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january , garden, vegetable, fruit, flower, greenhouse

With the passing of the Winter Solstice on December 21st the days have started to get longer, you may not notice this yourself but the plants will. From this point on the plants in the garden will try to increase their growth rate in proportion to the amount of light they receive, however the temperature will reduce the amount of nutrients they can absorb from the soil. That's why plants which have stored their food over winter in the form of bulbs get a head start.

Early Winter

As the next two months are when we get the coldest temperatures and most of the snow, this is a great time to finish, or start, planning for the year ahead. Review the successes, and failures of the previous year. For us the warm dry weather we have been having for the past years had made us complacent, and last years wet summer ruined many of our crops. This year we'll grow out Tomatoes in a greenhouse for example, as our entire crop was ruined by blight, as where the early Winter Potatoes. Our Courgette's also suffered from the moisture, but we did discover the 'Zucchini' from Dobies really did grow as a small bush, and not as a huge trailing plant. Our Peppers and Chili's were all grown on Window sills and they where fantastic. The best results where obtained from a South facing window sill where we fed the Peppers on liquid Tomato food. We also had great success with Aubergines grown in the same way.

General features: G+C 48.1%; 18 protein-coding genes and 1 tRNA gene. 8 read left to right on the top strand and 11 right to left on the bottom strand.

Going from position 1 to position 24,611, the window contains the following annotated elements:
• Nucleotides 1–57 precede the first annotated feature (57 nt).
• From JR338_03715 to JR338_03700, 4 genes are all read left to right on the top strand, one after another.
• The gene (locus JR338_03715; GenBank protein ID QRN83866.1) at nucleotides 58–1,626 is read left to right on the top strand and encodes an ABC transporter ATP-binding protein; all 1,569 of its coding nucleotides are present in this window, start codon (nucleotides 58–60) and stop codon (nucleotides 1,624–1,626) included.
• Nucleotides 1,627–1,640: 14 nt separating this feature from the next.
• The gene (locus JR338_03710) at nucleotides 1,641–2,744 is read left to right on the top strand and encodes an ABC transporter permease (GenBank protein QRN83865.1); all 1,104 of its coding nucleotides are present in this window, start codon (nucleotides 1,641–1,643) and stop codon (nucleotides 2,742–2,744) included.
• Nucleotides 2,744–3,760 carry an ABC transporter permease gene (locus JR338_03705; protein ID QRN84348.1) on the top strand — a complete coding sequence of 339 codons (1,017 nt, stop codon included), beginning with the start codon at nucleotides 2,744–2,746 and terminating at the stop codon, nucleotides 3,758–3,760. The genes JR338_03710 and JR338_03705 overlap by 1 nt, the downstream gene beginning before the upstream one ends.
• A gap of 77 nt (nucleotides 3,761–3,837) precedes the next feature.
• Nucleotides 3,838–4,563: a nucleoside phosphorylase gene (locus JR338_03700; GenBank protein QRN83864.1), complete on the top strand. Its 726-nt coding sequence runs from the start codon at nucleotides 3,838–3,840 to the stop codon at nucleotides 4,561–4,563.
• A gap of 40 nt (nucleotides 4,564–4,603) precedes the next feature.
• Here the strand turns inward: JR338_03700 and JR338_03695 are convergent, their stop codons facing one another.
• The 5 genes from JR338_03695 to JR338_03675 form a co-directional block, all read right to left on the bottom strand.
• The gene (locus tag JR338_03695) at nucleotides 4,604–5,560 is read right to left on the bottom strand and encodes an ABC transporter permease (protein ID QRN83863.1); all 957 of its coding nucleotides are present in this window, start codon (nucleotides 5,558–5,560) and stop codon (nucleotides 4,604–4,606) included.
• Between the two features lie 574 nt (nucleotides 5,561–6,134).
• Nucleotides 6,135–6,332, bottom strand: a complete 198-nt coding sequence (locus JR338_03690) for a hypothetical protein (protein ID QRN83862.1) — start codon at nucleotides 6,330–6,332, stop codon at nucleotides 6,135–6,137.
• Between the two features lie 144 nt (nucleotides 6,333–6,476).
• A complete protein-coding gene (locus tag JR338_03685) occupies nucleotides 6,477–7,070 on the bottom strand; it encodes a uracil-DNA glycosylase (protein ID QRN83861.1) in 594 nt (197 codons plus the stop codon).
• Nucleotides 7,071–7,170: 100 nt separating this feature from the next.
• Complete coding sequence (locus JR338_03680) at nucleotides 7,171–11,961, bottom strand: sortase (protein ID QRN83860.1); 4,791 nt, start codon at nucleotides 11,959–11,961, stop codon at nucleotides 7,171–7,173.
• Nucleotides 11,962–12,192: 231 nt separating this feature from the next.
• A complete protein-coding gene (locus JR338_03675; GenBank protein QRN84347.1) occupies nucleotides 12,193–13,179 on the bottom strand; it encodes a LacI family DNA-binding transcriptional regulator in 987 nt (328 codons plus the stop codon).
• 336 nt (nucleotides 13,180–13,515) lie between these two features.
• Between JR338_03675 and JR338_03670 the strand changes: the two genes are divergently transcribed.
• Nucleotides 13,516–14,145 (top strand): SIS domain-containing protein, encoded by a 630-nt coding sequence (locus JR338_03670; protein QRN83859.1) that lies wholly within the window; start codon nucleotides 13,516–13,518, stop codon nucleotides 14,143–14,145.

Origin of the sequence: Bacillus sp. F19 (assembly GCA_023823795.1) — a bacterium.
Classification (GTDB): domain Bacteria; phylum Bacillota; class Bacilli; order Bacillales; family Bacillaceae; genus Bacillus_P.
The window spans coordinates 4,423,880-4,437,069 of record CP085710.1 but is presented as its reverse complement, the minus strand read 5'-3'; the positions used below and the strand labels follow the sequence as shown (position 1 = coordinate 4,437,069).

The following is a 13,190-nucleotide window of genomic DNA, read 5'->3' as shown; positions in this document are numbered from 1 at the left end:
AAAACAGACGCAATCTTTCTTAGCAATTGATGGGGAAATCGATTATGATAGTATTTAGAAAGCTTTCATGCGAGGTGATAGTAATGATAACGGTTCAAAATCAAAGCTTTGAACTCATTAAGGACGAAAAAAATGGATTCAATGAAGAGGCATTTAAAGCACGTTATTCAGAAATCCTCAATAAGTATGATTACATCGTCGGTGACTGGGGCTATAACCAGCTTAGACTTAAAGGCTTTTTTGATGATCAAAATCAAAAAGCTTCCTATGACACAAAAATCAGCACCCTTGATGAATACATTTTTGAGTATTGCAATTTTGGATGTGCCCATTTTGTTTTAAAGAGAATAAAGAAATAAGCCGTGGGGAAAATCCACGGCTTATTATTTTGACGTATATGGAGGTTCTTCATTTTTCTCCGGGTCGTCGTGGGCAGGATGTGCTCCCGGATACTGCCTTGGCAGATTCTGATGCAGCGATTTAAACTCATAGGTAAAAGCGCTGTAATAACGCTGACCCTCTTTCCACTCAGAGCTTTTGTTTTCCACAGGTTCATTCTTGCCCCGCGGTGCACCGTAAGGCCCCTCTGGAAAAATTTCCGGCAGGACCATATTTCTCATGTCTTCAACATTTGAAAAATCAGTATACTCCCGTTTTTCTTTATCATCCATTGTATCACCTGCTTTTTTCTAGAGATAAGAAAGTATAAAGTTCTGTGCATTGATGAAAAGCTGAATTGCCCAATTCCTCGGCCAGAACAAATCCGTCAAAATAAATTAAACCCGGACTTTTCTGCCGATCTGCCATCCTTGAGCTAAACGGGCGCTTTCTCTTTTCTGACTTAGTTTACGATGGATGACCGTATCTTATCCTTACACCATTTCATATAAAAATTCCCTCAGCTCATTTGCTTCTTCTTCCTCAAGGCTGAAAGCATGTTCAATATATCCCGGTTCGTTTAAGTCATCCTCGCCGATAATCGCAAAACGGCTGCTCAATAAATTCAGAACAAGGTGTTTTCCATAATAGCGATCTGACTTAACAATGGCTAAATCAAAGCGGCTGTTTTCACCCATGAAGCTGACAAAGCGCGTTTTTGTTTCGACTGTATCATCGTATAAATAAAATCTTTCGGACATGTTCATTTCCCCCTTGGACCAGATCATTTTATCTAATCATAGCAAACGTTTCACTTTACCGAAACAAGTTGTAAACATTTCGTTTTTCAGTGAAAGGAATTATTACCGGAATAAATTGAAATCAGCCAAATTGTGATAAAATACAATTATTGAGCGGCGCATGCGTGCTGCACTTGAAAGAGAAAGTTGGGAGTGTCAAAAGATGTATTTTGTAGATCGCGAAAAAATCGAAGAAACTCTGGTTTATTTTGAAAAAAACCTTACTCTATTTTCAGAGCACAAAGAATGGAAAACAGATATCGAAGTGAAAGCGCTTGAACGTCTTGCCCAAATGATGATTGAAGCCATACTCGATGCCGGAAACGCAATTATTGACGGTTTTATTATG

The Gardeners Calendar Team

The Vegetable Garden in January

  • Plant Garlic cloves either in pots ready to transplant later

  • Order seed potatoes

  • Prepare ground for Asparagus

Over the Christmas break we have been looking at the fruits and vegetables we like the best and could do with growing more of them at home. The first thing that came to mind was garlic. We use loads of garlic each year so I have ordered 100 cloves of different varieties to trial this year. We will keep an eye on them as the year progresses. Another crop we are going to trial is the Purple Sprouting Broccoli, (Brassica oleracea Cymosa Group), Not to be confused with the Calibrese sold in supermarkets as Broccoli. We will get around to the broccoli in mid-spring.

If you are planning to show Onions at you local village or county show then get them into pots in January.

The Fruit garden in January

  • Plant Fruit trees and canes

Planting Season

Check the fruit stores for rotting fruit, or attacks by rodents

Plant fruit trees, fruit canes and fruit bushes.

The Flower garden in January

  • Remove fallen leaves from the borders

  • Cut down and compost the annuals

  • Take hardwood cuttings of shrubs and fruit trees

Trim the Sedum stems back ready for the new growth which should be visible at the base. Other Perennials will also be showing shoots of new growth and will require the old stems removing.

Check any plants if they are supported, as high winds may loosen them.

Prune wisteria by taking the side stems back to an 2.5 cm from the main stems.

Plant bare root roses in to holes full of organic matter. The more the better. Plant deeply to prevent the root stock from shooting.

The Greenhouse in January

Clean the greenhouse glass inside and out, then insulate the whole greenhouse using bubble wrap. Check plants weekly to make sure they are not rotting or infected with any diseases. Also keep an eye on the guttering and remove leaves as required.

Look out for any pests and remove as required.

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